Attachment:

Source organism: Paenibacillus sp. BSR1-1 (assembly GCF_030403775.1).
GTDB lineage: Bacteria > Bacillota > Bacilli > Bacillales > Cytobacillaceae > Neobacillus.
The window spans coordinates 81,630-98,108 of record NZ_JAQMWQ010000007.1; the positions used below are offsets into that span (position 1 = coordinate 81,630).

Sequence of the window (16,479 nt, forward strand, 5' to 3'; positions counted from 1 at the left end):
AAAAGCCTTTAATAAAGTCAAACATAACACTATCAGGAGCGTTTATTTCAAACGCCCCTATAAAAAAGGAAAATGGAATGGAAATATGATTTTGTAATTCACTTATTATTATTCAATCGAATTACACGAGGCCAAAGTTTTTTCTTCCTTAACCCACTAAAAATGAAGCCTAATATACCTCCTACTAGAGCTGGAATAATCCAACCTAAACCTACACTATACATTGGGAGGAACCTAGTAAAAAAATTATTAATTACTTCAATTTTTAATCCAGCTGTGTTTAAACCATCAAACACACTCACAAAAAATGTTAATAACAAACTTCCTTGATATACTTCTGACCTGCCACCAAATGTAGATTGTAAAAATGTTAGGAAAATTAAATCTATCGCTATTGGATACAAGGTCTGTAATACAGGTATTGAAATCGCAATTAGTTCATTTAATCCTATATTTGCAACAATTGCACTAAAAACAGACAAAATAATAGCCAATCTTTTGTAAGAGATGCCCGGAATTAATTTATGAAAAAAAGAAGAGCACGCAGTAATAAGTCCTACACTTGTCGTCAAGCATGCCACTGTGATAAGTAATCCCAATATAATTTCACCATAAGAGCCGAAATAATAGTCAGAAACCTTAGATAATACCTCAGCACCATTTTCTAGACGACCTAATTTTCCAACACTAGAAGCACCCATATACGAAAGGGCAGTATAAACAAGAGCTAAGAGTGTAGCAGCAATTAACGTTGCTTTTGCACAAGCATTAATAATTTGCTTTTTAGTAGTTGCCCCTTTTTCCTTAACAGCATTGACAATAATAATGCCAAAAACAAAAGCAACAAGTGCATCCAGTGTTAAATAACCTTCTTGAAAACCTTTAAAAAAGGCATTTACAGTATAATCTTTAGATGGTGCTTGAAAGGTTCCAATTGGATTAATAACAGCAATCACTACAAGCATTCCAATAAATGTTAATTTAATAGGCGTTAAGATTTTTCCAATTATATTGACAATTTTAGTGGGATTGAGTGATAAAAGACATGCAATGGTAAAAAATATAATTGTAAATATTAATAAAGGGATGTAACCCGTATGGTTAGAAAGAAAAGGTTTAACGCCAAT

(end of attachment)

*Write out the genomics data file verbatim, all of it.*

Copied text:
Source organism: Paenibacillus sp. BSR1-1 (assembly GCF_030403775.1).
GTDB lineage: Bacteria > Bacillota > Bacilli > Bacillales > Cytobacillaceae > Neobacillus.
The window spans coordinates 81,630-98,108 of record NZ_JAQMWQ010000007.1; the positions used below are offsets into that span (position 1 = coordinate 81,630).

Sequence of the window (16,479 nt, forward strand, 5' to 3'; positions counted from 1 at the left end):
AAAAGCCTTTAATAAAGTCAAACATAACACTATCAGGAGCGTTTATTTCAAACGCCCCTATAAAAAAGGAAAATGGAATGGAAATATGATTTTGTAATTCACTTATTATTATTCAATCGAATTACACGAGGCCAAAGTTTTTTCTTCCTTAACCCACTAAAAATGAAGCCTAATATACCTCCTACTAGAGCTGGAATAATCCAACCTAAACCTACACTATACATTGGGAGGAACCTAGTAAAAAAATTATTAATTACTTCAATTTTTAATCCAGCTGTGTTTAAACCATCAAACACACTCACAAAAAATGTTAATAACAAACTTCCTTGATATACTTCTGACCTGCCACCAAATGTAGATTGTAAAAATGTTAGGAAAATTAAATCTATCGCTATTGGATACAAGGTCTGTAATACAGGTATTGAAATCGCAATTAGTTCATTTAATCCTATATTTGCAACAATTGCACTAAAAACAGACAAAATAATAGCCAATCTTTTGTAAGAGATGCCCGGAATTAATTTATGAAAAAAAGAAGAGCACGCAGTAATAAGTCCTACACTTGTCGTCAAGCATGCCACTGTGATAAGTAATCCCAATATAATTTCACCATAAGAGCCGAAATAATAGTCAGAAACCTTAGATAATACCTCAGCACCATTTTCTAGACGACCTAATTTTCCAACACTAGAAGCACCCATATACGAAAGGGCAGTATAAACAAGAGCTAAGAGTGTAGCAGCAATTAACGTTGCTTTTGCACAAGCATTAATAATTTGCTTTTTAGTAGTTGCCCCTTTTTCCTTAACAGCATTGACAATAATAATGCCAAAAACAAAAGCAACAAGTGCATCCAGTGTTAAATAACCTTCTTGAAAACCTTTAAAAAAGGCATTTACAGTATAATCTTTAGATGGTGCTTGAAAGGTTCCAATTGGATTAATAACAGCAATCACTACAAGCATTCCAATAAATGTTAATTTAATAGGCGTTAAGATTTTTCCAATTATATTGACAATTTTAGTGGGATTGAGTGATAAAAGACATGCAATGGTAAAAAATATAATTGTAAATATTAATAAAGGGATGTAACCCGTATGGTTAGAAAGAAAAGGTTTAACGCCAAT